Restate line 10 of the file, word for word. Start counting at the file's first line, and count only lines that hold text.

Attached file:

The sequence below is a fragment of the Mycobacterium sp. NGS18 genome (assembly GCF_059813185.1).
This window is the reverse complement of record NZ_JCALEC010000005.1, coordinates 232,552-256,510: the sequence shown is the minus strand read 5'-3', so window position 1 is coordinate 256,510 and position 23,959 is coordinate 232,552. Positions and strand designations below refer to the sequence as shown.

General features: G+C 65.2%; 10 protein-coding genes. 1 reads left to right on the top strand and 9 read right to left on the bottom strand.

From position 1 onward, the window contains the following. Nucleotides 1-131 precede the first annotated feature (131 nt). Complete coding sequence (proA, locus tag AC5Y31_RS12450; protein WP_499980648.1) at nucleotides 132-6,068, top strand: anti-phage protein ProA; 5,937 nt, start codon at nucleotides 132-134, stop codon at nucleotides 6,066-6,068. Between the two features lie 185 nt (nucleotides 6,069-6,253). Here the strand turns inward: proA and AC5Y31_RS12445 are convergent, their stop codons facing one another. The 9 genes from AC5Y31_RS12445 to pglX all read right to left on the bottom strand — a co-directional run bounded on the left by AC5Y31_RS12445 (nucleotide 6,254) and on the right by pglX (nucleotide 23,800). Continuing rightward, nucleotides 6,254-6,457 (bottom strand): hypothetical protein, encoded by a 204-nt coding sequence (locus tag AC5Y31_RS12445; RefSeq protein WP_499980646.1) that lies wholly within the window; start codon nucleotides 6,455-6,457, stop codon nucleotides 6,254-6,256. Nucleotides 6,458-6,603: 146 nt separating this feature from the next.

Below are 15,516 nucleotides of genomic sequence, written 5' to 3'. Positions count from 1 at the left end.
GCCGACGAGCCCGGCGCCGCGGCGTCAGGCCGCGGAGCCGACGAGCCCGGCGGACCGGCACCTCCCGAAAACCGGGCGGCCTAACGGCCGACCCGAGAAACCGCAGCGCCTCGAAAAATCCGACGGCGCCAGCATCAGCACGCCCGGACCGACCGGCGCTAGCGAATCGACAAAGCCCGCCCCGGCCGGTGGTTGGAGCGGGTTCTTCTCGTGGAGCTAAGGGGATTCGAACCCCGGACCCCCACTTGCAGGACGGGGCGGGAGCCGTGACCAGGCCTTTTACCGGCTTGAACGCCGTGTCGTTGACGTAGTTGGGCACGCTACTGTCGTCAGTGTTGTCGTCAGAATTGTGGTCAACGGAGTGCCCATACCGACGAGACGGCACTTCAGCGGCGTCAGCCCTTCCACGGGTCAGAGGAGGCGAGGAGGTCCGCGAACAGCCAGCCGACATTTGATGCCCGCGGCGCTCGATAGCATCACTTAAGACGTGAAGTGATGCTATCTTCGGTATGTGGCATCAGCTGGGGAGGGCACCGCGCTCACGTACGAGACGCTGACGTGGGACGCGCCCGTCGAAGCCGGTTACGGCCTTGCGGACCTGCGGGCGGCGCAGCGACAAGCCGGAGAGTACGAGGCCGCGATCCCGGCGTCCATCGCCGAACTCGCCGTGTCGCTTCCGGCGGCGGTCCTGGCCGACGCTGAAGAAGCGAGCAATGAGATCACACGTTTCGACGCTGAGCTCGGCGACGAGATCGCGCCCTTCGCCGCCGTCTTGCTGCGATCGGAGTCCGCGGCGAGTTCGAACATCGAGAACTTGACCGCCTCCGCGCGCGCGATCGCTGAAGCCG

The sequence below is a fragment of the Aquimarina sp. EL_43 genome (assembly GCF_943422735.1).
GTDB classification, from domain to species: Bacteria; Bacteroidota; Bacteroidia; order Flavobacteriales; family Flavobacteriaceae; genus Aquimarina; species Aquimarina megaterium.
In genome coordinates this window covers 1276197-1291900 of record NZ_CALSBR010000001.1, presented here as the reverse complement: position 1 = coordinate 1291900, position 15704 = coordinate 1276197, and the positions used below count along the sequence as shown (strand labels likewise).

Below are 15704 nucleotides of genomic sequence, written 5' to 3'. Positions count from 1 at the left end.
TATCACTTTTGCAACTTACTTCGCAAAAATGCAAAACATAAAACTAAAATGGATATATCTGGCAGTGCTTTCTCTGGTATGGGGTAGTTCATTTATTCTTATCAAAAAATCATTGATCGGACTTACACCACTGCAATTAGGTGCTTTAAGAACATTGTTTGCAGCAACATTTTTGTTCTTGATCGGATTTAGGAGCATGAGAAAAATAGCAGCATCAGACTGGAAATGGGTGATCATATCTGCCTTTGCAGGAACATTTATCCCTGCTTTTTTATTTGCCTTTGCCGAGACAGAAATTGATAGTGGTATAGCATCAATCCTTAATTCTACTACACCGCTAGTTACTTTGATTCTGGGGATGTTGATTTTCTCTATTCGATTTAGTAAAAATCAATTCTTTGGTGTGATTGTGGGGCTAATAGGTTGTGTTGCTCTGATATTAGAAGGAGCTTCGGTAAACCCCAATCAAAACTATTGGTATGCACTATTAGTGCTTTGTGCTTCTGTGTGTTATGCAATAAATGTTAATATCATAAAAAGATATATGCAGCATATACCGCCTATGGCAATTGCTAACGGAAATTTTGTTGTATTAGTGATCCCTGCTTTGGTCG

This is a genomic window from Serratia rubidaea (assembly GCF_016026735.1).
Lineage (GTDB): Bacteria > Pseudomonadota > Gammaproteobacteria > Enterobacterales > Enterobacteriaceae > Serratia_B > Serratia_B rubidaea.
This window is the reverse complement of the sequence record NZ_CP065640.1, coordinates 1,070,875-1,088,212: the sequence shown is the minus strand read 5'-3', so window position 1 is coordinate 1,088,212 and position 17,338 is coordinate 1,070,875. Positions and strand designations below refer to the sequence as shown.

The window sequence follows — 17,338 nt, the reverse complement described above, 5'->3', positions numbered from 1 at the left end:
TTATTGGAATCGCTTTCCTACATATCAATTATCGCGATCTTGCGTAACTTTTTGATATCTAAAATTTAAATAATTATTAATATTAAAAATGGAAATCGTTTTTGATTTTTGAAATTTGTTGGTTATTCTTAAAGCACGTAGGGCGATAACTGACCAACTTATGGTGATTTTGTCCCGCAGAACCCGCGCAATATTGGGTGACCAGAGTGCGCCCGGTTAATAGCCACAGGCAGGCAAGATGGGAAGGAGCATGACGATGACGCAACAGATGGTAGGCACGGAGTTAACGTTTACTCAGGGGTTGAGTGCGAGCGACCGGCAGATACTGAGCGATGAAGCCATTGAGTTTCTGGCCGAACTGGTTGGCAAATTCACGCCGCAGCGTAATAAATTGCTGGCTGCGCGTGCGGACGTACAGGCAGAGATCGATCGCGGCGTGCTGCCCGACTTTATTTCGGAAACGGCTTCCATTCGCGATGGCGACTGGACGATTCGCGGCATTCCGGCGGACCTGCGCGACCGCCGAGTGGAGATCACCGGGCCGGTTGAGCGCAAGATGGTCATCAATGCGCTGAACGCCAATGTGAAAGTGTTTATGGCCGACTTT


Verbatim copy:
Below are 15704 nucleotides of genomic sequence, written 5' to 3'. Positions count from 1 at the left end.